By Peter Kennedy
Gold is something that is great to wear. But it is going to get crushed by Bitcoin. That view, expressed during a panel discussion on Monday, triggered some heated debate at the recent Cambridge House Silver & Gold Summit in San Francisco, California.
Michael Gokturk, the Founder and CEO of payment technology firm Payfirma Corp., said Bitcoin investors can look forward to a “one way trade upwards,” potentially for another couple of years.
But cryptocurrencies and blockchain stocks may soon face competition from renewed investor interest in a recovering gold price, which has been locked in a five-year bear market. “I think the stage is set for an industry bull market in gold and gold equities,’’ said Rick Rule, Chief Investment Officer, Sprott Resource Holdings.
The fact that the gold versus cryptocurrencies argument should emerge as a topic for debate at this year’s Summit should come as no surprise to anyone. That’s because the hot money is currently flowing into marijuana, cryptocurrencies and blockchain technologies.
Investors such as Vancouver financier Frank Giustra have gained exposure to huge returns in this sector, in Giustra’s case by backing Blockchain technology company Hive Blockchain Technologies Ltd. [HIVE-TSXV].
As if to reinforce the point, some of the summit’s 1,500 attendees were invited to sign up for a crypto currency exchange platform known as the Einstein Exchange. Still, during the panel discussion, Rick Rule reminded the audience that the resource sector is traditionally a cyclical business, and what goes down will eventually rise up or come down.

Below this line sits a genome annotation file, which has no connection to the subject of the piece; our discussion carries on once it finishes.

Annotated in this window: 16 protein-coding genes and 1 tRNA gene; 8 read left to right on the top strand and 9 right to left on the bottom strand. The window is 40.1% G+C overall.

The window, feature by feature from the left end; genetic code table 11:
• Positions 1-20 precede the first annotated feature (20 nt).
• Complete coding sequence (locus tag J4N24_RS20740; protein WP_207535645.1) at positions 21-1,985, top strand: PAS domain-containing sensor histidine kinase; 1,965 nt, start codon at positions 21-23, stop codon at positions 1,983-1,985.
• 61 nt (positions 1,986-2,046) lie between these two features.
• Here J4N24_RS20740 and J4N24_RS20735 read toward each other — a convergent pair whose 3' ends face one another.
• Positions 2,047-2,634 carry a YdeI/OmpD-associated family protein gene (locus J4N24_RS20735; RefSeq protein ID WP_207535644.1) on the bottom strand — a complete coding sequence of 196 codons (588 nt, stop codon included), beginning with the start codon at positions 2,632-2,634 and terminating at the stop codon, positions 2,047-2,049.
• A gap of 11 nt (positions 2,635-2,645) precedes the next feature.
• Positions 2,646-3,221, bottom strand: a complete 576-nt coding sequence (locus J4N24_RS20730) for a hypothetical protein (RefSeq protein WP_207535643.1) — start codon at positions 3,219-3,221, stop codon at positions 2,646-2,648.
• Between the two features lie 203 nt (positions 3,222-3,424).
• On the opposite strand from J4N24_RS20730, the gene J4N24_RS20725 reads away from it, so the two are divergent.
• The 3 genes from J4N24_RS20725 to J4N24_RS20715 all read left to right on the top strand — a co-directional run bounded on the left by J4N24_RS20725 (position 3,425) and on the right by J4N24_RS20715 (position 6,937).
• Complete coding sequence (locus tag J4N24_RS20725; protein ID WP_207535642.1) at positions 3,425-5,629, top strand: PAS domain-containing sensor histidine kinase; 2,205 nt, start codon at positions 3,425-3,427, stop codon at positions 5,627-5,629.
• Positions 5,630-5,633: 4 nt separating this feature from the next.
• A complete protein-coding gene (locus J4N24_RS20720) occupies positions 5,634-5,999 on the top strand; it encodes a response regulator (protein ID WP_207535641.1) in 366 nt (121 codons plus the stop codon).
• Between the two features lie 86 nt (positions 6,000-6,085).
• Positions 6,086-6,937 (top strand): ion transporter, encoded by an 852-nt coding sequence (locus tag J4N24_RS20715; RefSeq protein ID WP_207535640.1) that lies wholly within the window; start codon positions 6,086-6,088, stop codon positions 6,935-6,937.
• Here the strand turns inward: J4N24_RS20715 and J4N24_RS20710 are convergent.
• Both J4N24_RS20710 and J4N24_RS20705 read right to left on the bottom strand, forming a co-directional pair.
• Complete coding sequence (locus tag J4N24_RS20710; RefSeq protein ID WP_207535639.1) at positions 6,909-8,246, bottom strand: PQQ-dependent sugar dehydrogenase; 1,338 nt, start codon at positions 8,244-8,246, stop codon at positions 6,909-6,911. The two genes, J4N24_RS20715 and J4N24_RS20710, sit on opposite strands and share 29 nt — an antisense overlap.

One veteran mining official said he is pleased that gold is holding its own in spite of the competition from digital currencies. Global Investors Inc. CEO Frank Holmes said gold is up 11.5% this year, and has outperformed the market year to date.
“There is nothing wrong with the price of gold if you are mining in Canada,’’ said Frank Callaghan, a large shareholder of Blind Creek Resources Ltd. [BCK-TSXV], which is gearing up to spin out a British Columbia project known as the Engineer Mine. Callaghan was referring to the fact that gold is trading at over $1,600 an ounce in Canadian dollars.
While the number of exhibitors at this year’s conference is down substantially from the cyclical peaks in 2011, the more intimate feel gave retail investors a chance to look at what some of the participating companies have to offer.
Some were looking for companies which have experienced a retraction in their share price, even though they have been able to add value through acquisitions, exploration successes or a change in strategy.
Companies that fit into that category include McEwen Mining Inc. [MUX-TSX], Orezone Gold Corp. [ORE-TSXV], and GoldMining Inc. [GOLD-TSXV]. McEwen Mining CEO Robert McEwen said he hopes that with assets in Argentina, Mexico, the United States and Canada, the company will soon qualify for inclusion on the S&P 500 Index by creating a profitable gold and silver producer. The portfolio includes the Gold Bar Project in Nevada and Black Fox mine in Timmins, Ontario.
As it waits for the gold price to improve, Orezone Gold has been working to simplify the mining plan at its wholly-owned Bombore Project in Burkina Faso, West Africa. Speaking to Resource World Magazine, Orezone CEO Patrick Downey said the company hopes to be in production within two years.
Orezone holds a 90% interest in the Bombore, a fully permitted, undeveloped oxide gold deposit, located 85 km east of Burkina Faso’s capital city. The project benefits from its proximity to an international highway. Bombore, Downey said, will be one of the lowest cost producers in the market.
Meanwhile, after a series of acquisitions in the past five years, GoldMining has emerged with a portfolio of assets that include the Titribi and La Mina projects in Colombia, Whistler in Alaska, and a suite of assets in Brazil, anchored by the development-stage Sao Jorge Project.
A recent investment report by Roth Capital Partners said the portfolio offers investors strong leverage to the price of gold.